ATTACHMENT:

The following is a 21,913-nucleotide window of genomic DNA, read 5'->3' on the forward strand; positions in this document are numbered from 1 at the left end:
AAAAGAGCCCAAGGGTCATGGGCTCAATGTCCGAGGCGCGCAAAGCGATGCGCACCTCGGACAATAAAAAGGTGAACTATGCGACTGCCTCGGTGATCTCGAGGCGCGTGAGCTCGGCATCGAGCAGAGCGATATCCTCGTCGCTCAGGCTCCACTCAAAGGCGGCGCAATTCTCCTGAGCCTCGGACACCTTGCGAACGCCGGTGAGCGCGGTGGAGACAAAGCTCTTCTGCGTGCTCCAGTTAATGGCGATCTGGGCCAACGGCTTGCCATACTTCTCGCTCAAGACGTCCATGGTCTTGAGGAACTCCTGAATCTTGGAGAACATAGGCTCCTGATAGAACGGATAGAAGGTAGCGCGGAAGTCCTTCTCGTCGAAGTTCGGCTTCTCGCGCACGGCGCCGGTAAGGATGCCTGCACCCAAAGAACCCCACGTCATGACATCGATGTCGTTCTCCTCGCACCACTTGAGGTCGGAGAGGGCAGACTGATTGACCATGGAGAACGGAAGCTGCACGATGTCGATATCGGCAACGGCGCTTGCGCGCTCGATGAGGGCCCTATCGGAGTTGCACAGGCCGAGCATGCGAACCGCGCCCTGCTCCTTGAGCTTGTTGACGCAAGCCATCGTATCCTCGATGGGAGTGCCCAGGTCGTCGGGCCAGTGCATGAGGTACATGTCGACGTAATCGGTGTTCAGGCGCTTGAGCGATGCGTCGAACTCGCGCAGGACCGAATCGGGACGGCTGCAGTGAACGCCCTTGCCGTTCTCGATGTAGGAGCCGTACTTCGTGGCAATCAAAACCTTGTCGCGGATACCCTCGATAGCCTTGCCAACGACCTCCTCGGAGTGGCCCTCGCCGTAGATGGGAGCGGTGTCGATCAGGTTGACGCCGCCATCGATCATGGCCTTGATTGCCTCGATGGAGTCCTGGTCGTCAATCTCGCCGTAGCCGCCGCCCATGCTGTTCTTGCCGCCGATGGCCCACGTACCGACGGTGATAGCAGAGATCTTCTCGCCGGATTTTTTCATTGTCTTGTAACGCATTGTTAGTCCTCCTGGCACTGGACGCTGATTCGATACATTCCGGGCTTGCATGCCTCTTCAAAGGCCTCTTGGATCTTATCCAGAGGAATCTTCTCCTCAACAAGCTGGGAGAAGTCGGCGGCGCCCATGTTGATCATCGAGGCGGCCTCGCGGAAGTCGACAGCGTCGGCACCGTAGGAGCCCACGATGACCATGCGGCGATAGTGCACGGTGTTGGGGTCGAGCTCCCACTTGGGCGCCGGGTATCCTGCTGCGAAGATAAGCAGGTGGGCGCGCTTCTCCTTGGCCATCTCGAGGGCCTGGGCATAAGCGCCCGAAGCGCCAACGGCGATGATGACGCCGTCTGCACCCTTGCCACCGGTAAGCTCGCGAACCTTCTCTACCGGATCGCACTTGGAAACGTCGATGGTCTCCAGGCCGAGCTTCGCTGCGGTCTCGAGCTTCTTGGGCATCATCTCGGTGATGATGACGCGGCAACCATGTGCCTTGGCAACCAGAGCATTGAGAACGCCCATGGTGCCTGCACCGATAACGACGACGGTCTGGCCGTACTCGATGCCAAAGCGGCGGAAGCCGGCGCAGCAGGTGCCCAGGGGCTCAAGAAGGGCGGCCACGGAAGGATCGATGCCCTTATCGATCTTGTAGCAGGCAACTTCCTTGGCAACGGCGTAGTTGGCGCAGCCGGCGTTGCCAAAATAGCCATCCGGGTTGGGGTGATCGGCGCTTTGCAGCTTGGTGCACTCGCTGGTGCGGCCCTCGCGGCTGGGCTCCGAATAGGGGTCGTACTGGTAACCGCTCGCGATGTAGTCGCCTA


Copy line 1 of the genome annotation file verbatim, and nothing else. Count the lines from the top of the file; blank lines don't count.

The following is a 21,913-nucleotide window of genomic DNA, read 5'->3' on the forward strand; positions in this document are numbered from 1 at the left end: